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Tooth-Based Taxonomy



  By my account, over 140 different dinosaur species (fewer "genera," but by 
barely) are based solely on isolated tooth specimens. This list is nearing 150. 
If I were to expand my list to include all archosaurs, it would certainly 
increase, and even more so were I to include all diapsids. 

  I have raised the issue of tooth-based taxonomy (TBT) in the past on the 
list, to varying responses, and generally in response to new species being 
named or my favorite taxon to pick on, *Troodon formosus* (this is largely 
because it is such an old, and well-known and widely used taxon). I bring this 
up because I have just finished composing a sort of manifesto on my blog (not 
really advertising) for the purpose of creating debate and conversation about 
how different systematists view this topic. To me, this is very important 
because, from the looks of it, exploding taxa by splitting species out from 
tooth-based taxa would inflate species accounts and there are many of you who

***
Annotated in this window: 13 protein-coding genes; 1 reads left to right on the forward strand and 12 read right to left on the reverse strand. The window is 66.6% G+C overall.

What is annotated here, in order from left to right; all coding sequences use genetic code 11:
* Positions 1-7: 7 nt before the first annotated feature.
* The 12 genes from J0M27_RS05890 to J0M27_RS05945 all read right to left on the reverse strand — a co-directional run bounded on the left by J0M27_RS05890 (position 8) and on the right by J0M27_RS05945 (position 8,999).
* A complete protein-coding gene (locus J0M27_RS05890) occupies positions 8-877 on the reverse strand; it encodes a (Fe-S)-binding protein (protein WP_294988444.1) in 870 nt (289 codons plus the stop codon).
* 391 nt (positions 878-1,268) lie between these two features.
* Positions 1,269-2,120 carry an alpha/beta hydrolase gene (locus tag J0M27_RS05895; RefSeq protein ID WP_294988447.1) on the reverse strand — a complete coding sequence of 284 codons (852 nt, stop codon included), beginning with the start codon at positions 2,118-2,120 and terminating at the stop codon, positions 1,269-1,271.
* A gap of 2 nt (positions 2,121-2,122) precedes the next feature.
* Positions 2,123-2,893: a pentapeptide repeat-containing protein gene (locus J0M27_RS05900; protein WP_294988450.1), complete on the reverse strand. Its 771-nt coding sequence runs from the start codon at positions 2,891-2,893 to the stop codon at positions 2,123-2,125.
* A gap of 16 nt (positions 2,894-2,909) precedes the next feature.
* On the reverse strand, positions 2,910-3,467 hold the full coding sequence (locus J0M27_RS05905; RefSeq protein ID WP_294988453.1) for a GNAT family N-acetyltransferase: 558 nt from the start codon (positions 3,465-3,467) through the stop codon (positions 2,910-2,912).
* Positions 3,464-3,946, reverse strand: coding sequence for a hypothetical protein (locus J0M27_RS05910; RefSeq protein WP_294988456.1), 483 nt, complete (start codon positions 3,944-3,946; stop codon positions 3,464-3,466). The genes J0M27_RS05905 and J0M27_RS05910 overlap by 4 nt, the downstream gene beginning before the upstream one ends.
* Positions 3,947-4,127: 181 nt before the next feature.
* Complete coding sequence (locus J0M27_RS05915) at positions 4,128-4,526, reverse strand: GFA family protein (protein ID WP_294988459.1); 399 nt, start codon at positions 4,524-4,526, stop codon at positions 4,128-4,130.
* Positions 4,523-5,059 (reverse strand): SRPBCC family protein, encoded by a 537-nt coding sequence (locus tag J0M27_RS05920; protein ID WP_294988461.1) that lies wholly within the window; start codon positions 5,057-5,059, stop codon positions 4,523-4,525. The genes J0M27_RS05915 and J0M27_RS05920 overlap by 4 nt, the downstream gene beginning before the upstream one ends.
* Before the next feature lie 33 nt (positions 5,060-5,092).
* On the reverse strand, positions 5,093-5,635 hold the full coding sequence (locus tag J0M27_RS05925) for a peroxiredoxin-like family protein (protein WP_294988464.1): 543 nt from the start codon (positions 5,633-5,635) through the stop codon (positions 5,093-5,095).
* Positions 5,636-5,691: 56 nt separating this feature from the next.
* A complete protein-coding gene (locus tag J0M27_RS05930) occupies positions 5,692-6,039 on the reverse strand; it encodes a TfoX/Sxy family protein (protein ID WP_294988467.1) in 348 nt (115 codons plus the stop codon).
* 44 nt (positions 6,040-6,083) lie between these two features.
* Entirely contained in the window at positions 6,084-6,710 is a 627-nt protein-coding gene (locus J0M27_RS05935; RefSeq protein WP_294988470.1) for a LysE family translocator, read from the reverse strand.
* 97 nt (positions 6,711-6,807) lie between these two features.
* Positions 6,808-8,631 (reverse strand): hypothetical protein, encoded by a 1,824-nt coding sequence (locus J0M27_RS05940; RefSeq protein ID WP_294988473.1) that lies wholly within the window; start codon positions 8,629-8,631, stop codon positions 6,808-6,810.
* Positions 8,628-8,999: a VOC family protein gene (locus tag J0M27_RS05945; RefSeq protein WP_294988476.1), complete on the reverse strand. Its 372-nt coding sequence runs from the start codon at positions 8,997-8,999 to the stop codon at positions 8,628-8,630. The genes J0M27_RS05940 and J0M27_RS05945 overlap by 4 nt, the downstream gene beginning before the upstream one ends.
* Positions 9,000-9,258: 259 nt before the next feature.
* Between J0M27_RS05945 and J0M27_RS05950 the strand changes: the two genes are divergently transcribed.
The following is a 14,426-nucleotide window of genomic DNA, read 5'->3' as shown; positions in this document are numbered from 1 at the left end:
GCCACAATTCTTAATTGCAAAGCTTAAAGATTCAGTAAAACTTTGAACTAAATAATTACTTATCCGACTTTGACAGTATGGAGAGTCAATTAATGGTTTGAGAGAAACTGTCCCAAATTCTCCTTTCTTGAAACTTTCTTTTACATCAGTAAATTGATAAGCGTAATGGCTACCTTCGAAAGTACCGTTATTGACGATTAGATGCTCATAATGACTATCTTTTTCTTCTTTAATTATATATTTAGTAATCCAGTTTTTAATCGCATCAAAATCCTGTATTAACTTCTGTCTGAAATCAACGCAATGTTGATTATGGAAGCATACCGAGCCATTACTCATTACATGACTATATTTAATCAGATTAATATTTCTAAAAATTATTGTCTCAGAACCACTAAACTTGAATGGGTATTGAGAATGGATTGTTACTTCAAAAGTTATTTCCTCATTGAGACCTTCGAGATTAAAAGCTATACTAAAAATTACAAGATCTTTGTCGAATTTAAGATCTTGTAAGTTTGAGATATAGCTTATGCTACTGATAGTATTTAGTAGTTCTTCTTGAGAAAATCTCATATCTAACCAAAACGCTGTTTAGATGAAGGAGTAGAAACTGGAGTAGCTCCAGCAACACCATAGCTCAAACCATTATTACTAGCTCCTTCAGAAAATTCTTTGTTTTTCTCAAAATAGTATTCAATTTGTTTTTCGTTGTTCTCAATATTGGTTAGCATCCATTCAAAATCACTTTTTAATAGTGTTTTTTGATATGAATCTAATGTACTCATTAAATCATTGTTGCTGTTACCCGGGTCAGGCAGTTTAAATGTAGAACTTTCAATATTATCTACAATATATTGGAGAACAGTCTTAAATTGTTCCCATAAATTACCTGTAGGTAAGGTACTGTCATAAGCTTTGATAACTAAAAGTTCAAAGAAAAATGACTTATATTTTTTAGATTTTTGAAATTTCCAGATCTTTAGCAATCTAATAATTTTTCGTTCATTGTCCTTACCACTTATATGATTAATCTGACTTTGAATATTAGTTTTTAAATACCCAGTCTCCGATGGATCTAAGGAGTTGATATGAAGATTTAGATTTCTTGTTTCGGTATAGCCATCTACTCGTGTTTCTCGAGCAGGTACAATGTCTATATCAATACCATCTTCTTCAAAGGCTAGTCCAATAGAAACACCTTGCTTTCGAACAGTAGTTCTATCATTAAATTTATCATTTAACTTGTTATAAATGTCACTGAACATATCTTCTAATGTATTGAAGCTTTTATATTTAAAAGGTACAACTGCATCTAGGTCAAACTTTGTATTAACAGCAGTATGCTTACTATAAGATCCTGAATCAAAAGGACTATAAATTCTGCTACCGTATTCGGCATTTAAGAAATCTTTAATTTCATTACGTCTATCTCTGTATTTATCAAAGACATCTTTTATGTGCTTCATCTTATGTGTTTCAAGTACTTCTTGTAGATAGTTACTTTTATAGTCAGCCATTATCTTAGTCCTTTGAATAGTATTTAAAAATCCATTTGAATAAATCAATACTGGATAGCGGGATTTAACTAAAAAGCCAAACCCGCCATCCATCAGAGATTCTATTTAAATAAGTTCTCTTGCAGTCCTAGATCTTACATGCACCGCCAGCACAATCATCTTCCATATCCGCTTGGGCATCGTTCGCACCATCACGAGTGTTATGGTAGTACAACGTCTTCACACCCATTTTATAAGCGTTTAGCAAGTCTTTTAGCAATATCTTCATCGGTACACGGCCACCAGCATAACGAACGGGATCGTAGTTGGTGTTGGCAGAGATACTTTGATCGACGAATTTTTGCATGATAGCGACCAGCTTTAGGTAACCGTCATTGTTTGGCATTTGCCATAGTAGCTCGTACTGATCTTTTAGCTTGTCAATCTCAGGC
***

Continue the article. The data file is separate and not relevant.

disagree with this practice. The practice has been used to coordinate 
stratigraphy, and when you leave diapsids and get to mammals and "fish," it has 
been used to do so much more that this broad topic has immensely broad 
implications.

  Some of you I've talked to in private, and I've attempted to discuss this 
topic there (oh, I would love to have a roundtable at the next SVP on this 
topic!), but now, I would like to be public about this issue. Discuss this here 
or at the blog (to which the direct link on the topic is 
http://qilong.wordpress.com/2010/05/05/tooth-based-taxonomy/) I don't 
particularly care, but I would like to see how many of you view TBT in the 
board and in the narrow.

Cheers,

  Jaime A. Headden
  The Bite Stuff (site v2)
  http://qilong.wordpress.com/

"Innocent, unbiased observation is a myth." --- P.B. Medawar (1969)


"Ever since man first left his cave and met a stranger with a
different language and a new way of looking at things, the human race
has had a dream: to kill him, so we don't have to learn his language or
his new way of looking at things." --- Zapp Brannigan (Beast With a Billion 
Backs)

                                          
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